On 30 June 2021, the first-ever satellite with a W-band radio transmitter on board was launched. The objective of the mission, funded under the ARTES Advanced Technology programme, is to improve our understanding of the atmospheric effects in the propagation of radio signals at such a high frequency band. The mission’s success will help pave the way for future operational telecom services in W-band.
“Following the successful launch of the spacecraft from Cape Canaveral, Florida, USA, and deployment in a 550-Km-altitude sun-synchronous orbit, telemetry confirmed that the spacecraft is in good health and that its transmitting beacons are operating as expected,” says Arturo Martín Polegre, Technical Officer of the project at ESA.
The launch marks the beginning of a two-year campaign of measurement collection where continuous-wave radio signals will be routinely received and processed on the ground – in order to build a better picture of the atmospheric channel propagation statistics. This will be carried out at the Joanneum Research facilities, in Graz, Austria. The research group is leading the European consortium who designed, manufactured and built the spacecraft and associated ground segment for this mission. Joanneum Research already had valuable expertise in this field having been heavily involved in the Alphasat Q/V-band experiment (characterising atmospheric propagation in that frequency band).
“We are very happy to lead such a strong consortium of companies, which have made it possible to transmit a signal at 75GHz from a Low Earth Orbit Satellite for the first time,” says Michael Schmidt, Project Manager, W-Cube project, Joanneum Research
Consortium member Reaktor Space Lab designed, assembled and tested the spacecraft to make sure it could withstand the rigours of the launch and of the space environment. Reaktor Space Lab will now monitor the health of the spacecraft and run operations using the ground station they have set-up at their premises in Espoo, Finland.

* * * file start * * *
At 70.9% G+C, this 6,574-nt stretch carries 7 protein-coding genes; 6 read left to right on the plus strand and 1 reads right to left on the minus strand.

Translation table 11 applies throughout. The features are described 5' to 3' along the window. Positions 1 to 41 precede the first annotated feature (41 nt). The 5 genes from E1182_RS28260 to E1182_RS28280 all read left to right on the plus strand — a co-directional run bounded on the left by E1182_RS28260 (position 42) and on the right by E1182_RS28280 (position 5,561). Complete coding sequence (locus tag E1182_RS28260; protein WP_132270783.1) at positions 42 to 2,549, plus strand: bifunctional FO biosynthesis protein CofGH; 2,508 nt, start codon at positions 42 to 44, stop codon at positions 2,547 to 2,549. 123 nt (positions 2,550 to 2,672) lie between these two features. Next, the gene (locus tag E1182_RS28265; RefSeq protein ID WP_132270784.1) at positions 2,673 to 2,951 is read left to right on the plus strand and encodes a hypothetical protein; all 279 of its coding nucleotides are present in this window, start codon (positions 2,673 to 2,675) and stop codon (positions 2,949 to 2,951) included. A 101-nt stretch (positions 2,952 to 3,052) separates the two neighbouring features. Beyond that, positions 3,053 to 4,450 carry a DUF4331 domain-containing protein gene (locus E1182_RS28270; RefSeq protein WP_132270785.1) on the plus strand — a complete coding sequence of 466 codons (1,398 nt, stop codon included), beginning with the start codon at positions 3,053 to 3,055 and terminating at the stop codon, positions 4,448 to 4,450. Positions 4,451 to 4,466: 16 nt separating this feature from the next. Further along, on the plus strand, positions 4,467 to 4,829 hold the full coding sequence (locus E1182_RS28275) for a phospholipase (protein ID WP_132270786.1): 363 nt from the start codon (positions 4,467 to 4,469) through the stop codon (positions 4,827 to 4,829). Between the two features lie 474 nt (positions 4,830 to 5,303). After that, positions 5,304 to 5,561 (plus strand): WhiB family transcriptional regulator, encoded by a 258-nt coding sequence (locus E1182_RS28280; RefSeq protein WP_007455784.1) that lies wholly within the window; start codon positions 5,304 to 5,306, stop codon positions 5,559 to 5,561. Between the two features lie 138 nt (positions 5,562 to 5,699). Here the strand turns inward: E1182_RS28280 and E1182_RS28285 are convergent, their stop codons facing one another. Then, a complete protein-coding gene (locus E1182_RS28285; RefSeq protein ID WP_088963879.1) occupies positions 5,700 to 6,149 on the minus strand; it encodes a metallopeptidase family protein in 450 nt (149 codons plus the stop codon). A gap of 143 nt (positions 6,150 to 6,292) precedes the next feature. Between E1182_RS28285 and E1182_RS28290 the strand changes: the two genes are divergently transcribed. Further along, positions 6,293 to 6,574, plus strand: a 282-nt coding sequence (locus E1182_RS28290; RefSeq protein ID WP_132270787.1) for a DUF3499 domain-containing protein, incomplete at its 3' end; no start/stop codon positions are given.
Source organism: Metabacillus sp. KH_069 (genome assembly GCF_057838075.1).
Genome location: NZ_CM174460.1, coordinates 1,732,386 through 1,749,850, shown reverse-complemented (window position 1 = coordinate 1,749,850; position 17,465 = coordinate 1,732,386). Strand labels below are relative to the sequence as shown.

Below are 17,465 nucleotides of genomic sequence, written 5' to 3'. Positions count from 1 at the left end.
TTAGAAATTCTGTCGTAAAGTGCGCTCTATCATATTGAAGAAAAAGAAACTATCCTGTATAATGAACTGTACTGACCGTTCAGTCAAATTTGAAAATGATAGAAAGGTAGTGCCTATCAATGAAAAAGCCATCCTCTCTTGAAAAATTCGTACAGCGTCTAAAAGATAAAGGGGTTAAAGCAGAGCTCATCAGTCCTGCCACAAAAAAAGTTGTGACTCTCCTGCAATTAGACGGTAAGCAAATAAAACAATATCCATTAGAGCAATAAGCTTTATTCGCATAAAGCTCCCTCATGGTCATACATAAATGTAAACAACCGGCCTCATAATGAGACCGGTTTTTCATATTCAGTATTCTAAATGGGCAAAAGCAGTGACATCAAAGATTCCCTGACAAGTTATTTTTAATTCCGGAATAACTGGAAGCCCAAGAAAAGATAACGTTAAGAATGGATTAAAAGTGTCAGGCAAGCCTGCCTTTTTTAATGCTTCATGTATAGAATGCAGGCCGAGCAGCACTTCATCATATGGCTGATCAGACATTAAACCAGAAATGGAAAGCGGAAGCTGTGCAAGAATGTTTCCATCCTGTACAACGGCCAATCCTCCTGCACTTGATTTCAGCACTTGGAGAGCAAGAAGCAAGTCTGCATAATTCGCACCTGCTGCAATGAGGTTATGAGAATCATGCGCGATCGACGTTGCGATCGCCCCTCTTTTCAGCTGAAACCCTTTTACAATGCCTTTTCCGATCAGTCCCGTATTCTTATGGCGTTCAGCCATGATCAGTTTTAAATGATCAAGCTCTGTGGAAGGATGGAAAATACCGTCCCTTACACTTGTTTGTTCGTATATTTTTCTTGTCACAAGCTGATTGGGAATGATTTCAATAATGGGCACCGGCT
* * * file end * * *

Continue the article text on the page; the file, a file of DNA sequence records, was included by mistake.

The payload was developed by VTT, in Helsinki, Finland, and includes the frequency beacons that generate the signals transmitted to the ground station. The amplifiers and frequency converter came from the Fraunhofer Institute for Applied Solid State Physics, in Freiburg im Breisgau, Germany.
Portuguese Luis Cupido Technologies have developed the ground antenna, including the tracking system, and the University of Stuttgart, Germany, are also key players and will be at the peak of their involvement during the propagation campaign, using their expertise alongside Joanneum Research for the signal processing and extraction of the propagation channel characteristics.
“With this project, Europe keeps its leading position in the wave propagation field for satellite communication,” affirms Michael Schmidt, Joanneum Research.
Elodie Viau, ESA Director of Telecommunications and Integrated Applications, said “This is a great example of how ESA’s ARTES programme can make very significant contributions to next-generation satellite telecommunication services. Congratulations to the team who have paved the way for the first W-band transmission from space.”